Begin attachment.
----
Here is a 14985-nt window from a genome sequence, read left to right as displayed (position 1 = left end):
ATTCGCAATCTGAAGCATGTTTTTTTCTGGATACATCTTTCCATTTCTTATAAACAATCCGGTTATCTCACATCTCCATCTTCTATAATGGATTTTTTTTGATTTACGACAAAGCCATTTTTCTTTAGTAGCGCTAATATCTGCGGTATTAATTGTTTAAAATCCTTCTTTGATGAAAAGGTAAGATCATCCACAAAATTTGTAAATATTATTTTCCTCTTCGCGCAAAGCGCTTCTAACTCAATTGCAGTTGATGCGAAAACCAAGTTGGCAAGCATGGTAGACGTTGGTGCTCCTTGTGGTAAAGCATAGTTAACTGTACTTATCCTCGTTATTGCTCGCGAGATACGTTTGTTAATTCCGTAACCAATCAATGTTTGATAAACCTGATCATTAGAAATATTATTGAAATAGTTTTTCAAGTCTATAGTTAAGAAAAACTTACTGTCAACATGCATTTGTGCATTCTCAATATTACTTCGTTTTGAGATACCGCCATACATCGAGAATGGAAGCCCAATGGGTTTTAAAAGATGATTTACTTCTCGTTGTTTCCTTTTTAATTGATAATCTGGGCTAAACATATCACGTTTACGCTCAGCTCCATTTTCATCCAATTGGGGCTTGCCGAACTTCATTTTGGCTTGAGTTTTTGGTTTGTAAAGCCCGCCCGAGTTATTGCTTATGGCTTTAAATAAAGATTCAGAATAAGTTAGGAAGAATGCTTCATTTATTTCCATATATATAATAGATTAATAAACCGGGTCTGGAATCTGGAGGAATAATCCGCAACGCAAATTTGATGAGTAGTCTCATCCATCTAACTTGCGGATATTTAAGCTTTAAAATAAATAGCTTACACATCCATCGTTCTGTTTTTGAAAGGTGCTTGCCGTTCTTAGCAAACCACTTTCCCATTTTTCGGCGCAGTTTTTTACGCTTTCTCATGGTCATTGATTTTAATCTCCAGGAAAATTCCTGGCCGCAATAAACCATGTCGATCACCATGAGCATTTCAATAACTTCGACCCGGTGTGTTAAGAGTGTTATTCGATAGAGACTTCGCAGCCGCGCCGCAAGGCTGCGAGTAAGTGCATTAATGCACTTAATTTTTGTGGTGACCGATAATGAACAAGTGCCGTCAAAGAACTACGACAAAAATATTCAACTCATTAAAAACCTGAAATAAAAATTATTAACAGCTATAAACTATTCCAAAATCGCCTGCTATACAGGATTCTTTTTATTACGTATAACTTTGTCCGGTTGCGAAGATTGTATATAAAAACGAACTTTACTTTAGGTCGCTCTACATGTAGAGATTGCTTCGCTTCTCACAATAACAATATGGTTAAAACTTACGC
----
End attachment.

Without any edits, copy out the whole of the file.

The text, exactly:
Here is a 14985-nt window from a genome sequence, read left to right as displayed (position 1 = left end):
ATTCGCAATCTGAAGCATGTTTTTTTCTGGATACATCTTTCCATTTCTTATAAACAATCCGGTTATCTCACATCTCCATCTTCTATAATGGATTTTTTTTGATTTACGACAAAGCCATTTTTCTTTAGTAGCGCTAATATCTGCGGTATTAATTGTTTAAAATCCTTCTTTGATGAAAAGGTAAGATCATCCACAAAATTTGTAAATATTATTTTCCTCTTCGCGCAAAGCGCTTCTAACTCAATTGCAGTTGATGCGAAAACCAAGTTGGCAAGCATGGTAGACGTTGGTGCTCCTTGTGGTAAAGCATAGTTAACTGTACTTATCCTCGTTATTGCTCGCGAGATACGTTTGTTAATTCCGTAACCAATCAATGTTTGATAAACCTGATCATTAGAAATATTATTGAAATAGTTTTTCAAGTCTATAGTTAAGAAAAACTTACTGTCAACATGCATTTGTGCATTCTCAATATTACTTCGTTTTGAGATACCGCCATACATCGAGAATGGAAGCCCAATGGGTTTTAAAAGATGATTTACTTCTCGTTGTTTCCTTTTTAATTGATAATCTGGGCTAAACATATCACGTTTACGCTCAGCTCCATTTTCATCCAATTGGGGCTTGCCGAACTTCATTTTGGCTTGAGTTTTTGGTTTGTAAAGCCCGCCCGAGTTATTGCTTATGGCTTTAAATAAAGATTCAGAATAAGTTAGGAAGAATGCTTCATTTATTTCCATATATATAATAGATTAATAAACCGGGTCTGGAATCTGGAGGAATAATCCGCAACGCAAATTTGATGAGTAGTCTCATCCATCTAACTTGCGGATATTTAAGCTTTAAAATAAATAGCTTACACATCCATCGTTCTGTTTTTGAAAGGTGCTTGCCGTTCTTAGCAAACCACTTTCCCATTTTTCGGCGCAGTTTTTTACGCTTTCTCATGGTCATTGATTTTAATCTCCAGGAAAATTCCTGGCCGCAATAAACCATGTCGATCACCATGAGCATTTCAATAACTTCGACCCGGTGTGTTAAGAGTGTTATTCGATAGAGACTTCGCAGCCGCGCCGCAAGGCTGCGAGTAAGTGCATTAATGCACTTAATTTTTGTGGTGACCGATAATGAACAAGTGCCGTCAAAGAACTACGACAAAAATATTCAACTCATTAAAAACCTGAAATAAAAATTATTAACAGCTATAAACTATTCCAAAATCGCCTGCTATACAGGATTCTTTTTATTACGTATAACTTTGTCCGGTTGCGAAGATTGTATATAAAAACGAACTTTACTTTAGGTCGCTCTACATGTAGAGATTGCTTCGCTTCTCACAATAACAATATGGTTAAAACTTACGC